Fight the Phish!

  • Published: Tuesday, Oct. 12, 2021

October is cybersecurity awareness month. This week we will focus on phishing awareness. #BeCyberSmart

Phishing is one of the most prevalent social engineering attacks. The attacker is hoping to trick the recipient into taking an action that could lead to credential theft, money transfers, data breach or malware.

Did you know...

  • 22 percent of data breaches involve phishing? (Verizon DBIR 2020)
  • 75 percent of organizations around the world experienced a phishing attack in 2020? (Proofpoint)
  • 96 percent of social engineering attacks are through email?
  • 41.1 percent of targeted phishing attacks are directed at the education industry? (KnowBe4)
  • Some popular subject lines in a phishing email: (KnowBe4)
    • Changes to your health benefits
    • Twitter: Security alert: new or unusual Twitter login
    • Amazon: Action Required: Your Amazon Prime Membership has been declined

Resource: Experianinsights.com

Scammers play on human emotions to engage victims. Fear, urgency and willingness to help are all common ploys. Brand impersonation plays a major role in phishing emails. Making the recipient comfortable with correspondence from a familiar entity lends validity to the request.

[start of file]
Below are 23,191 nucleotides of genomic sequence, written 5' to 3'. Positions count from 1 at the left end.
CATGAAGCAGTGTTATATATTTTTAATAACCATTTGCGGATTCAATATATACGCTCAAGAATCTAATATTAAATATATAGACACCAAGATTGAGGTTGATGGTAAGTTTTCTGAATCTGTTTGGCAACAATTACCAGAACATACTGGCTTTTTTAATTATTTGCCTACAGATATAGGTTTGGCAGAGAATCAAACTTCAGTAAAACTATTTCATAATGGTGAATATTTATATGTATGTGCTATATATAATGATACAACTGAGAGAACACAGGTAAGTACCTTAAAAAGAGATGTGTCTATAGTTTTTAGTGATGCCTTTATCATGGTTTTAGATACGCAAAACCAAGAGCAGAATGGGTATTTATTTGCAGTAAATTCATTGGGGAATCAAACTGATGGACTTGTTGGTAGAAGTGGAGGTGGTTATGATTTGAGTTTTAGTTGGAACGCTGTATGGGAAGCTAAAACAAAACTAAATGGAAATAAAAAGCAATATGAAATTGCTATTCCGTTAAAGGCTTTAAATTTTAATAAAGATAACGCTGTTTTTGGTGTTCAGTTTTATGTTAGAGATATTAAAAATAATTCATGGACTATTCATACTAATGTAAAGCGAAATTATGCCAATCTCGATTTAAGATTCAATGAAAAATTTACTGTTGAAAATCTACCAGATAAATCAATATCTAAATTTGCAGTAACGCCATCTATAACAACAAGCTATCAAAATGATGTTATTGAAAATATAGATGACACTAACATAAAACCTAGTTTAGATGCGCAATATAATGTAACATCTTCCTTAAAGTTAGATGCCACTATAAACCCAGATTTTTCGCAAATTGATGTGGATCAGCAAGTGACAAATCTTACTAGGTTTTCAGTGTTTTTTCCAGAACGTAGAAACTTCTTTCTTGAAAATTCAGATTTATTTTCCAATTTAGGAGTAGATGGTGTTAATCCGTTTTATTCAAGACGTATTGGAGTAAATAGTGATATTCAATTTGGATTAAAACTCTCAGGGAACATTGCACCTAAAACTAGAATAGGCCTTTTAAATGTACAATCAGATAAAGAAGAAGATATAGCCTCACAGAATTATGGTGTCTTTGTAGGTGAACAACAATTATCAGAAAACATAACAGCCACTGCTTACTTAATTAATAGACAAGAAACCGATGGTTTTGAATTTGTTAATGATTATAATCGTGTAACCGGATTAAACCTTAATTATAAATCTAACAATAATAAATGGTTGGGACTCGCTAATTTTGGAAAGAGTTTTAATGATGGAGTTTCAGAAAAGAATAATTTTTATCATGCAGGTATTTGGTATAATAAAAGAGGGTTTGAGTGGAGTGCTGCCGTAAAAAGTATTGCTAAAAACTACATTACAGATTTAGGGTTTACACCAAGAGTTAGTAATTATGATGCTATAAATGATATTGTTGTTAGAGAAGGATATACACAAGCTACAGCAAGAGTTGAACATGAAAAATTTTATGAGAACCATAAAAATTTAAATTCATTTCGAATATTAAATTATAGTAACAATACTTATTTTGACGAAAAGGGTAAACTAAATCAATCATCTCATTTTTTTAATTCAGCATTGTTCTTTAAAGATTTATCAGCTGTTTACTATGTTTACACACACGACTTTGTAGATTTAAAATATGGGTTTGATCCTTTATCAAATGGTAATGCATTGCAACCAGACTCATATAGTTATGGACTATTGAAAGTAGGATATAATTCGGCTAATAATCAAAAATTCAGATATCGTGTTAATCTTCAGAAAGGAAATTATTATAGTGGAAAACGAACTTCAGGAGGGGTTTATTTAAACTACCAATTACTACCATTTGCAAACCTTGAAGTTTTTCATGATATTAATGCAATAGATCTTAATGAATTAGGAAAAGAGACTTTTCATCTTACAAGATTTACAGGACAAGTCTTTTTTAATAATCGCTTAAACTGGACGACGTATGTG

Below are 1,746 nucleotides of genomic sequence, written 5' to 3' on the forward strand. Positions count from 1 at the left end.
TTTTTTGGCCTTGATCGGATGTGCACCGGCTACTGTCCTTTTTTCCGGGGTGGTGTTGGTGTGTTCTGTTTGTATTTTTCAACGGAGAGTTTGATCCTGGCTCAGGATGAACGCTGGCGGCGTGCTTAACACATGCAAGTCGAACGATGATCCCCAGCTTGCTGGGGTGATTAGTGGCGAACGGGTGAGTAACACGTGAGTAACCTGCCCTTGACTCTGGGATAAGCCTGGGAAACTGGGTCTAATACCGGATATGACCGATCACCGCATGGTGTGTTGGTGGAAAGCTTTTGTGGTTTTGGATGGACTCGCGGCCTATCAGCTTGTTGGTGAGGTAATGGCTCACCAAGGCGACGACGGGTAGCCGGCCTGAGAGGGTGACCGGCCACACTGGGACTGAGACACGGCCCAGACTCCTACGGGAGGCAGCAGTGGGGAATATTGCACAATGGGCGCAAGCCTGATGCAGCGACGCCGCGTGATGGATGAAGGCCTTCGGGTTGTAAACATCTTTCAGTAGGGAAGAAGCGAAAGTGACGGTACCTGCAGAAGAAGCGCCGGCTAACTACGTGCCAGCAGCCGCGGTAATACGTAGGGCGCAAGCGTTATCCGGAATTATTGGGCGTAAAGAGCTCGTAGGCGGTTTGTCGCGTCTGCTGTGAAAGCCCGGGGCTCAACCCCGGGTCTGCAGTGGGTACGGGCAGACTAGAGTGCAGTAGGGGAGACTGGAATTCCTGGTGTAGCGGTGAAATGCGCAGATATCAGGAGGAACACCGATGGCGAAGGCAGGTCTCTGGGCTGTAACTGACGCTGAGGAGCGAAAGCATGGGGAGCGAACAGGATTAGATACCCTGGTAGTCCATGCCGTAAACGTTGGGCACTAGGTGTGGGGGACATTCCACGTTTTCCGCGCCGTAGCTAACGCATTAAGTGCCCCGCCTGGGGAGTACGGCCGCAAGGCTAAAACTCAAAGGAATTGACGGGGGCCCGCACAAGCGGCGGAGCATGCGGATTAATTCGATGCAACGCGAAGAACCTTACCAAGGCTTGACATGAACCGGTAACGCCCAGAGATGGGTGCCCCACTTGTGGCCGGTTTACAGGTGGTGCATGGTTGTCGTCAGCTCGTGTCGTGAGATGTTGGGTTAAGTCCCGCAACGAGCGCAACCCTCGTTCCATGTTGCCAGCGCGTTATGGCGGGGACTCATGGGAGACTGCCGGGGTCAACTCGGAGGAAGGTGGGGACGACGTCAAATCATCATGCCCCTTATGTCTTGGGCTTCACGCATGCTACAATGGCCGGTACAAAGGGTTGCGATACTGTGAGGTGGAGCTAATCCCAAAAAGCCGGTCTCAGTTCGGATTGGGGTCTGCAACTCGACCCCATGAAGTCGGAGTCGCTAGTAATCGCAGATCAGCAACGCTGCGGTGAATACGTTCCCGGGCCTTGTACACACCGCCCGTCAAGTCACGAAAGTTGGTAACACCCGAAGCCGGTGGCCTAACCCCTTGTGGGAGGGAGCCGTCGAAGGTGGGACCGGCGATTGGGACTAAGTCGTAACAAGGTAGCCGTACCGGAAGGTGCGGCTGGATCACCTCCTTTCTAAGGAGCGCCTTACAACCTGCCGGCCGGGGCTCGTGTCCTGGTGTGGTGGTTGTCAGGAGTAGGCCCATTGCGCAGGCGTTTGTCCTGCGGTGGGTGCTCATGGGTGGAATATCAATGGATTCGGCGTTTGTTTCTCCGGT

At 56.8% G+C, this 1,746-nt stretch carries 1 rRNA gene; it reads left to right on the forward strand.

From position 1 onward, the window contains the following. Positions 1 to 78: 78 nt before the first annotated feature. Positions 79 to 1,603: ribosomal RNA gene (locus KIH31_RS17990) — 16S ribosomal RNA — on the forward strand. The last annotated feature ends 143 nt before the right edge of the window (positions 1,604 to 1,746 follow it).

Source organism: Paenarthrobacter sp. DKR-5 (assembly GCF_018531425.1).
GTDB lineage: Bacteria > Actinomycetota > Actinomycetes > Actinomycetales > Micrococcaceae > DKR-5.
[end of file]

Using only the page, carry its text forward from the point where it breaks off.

The consequences of falling for a phishing attack can be detrimental in many ways, and can involve a loss of intellectual property, monetary loss, loss of revenue and customers, legal fees, compliance issues, personal and institutional reputation, downtime and recovery costs.

How can you protect against phishing attacks?

  • Education - Condition your users to recognize the signs of phishing emails.
    • Review the email address of the sender. 
    • Look at the reply to: address. Is this really going back to the legitimate resource?
    • Inspect URLs in the email for legitimacy by hovering (not clicking) over them.
    • Don't divulge login information or other personal information as requested.
    • Verify any requests for information or money with the requestor personally. Do not respond through the email.
    • Phishing awareness programs can reduce the risks of successful attacks by as much as 80 percent after a single year of training.
  • Set up a secure email gateway (SEG) to monitor inbound and outbound emails.